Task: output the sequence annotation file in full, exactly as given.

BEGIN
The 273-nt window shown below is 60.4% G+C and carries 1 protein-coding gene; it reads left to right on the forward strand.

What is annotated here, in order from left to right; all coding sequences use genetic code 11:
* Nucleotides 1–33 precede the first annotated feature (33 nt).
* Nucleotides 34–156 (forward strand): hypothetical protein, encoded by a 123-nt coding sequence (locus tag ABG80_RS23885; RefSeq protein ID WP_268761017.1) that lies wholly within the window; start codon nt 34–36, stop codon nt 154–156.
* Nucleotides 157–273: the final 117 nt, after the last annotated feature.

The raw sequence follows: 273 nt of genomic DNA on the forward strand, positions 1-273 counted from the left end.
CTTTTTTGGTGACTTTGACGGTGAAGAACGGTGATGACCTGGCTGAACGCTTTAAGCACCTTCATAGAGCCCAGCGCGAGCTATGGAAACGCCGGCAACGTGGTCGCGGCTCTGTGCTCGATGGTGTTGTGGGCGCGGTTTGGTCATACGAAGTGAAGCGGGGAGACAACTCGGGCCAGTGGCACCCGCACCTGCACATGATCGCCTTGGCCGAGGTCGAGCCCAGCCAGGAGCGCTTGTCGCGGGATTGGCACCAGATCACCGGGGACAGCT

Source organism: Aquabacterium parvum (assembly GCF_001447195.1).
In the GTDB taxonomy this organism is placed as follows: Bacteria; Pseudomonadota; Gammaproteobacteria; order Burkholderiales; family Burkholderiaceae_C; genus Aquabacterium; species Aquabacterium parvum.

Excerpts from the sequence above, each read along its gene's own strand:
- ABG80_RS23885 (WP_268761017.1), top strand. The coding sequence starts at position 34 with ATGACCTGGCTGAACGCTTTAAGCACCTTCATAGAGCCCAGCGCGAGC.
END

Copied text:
The 273-nt window shown below is 60.4% G+C and carries 1 protein-coding gene; it reads left to right on the forward strand.

What is annotated here, in order from left to right; all coding sequences use genetic code 11:
* Nucleotides 1–33 precede the first annotated feature (33 nt).
* Nucleotides 34–156 (forward strand): hypothetical protein, encoded by a 123-nt coding sequence (locus tag ABG80_RS23885; RefSeq protein ID WP_268761017.1) that lies wholly within the window; start codon nt 34–36, stop codon nt 154–156.
* Nucleotides 157–273: the final 117 nt, after the last annotated feature.

The raw sequence follows: 273 nt of genomic DNA on the forward strand, positions 1-273 counted from the left end.
CTTTTTTGGTGACTTTGACGGTGAAGAACGGTGATGACCTGGCTGAACGCTTTAAGCACCTTCATAGAGCCCAGCGCGAGCTATGGAAACGCCGGCAACGTGGTCGCGGCTCTGTGCTCGATGGTGTTGTGGGCGCGGTTTGGTCATACGAAGTGAAGCGGGGAGACAACTCGGGCCAGTGGCACCCGCACCTGCACATGATCGCCTTGGCCGAGGTCGAGCCCAGCCAGGAGCGCTTGTCGCGGGATTGGCACCAGATCACCGGGGACAGCT

Source organism: Aquabacterium parvum (assembly GCF_001447195.1).
In the GTDB taxonomy this organism is placed as follows: Bacteria; Pseudomonadota; Gammaproteobacteria; order Burkholderiales; family Burkholderiaceae_C; genus Aquabacterium; species Aquabacterium parvum.

Excerpts from the sequence above, each read along its gene's own strand:
- ABG80_RS23885 (WP_268761017.1), top strand. The coding sequence starts at position 34 with ATGACCTGGCTGAACGCTTTAAGCACCTTCATAGAGCCCAGCGCGAGC.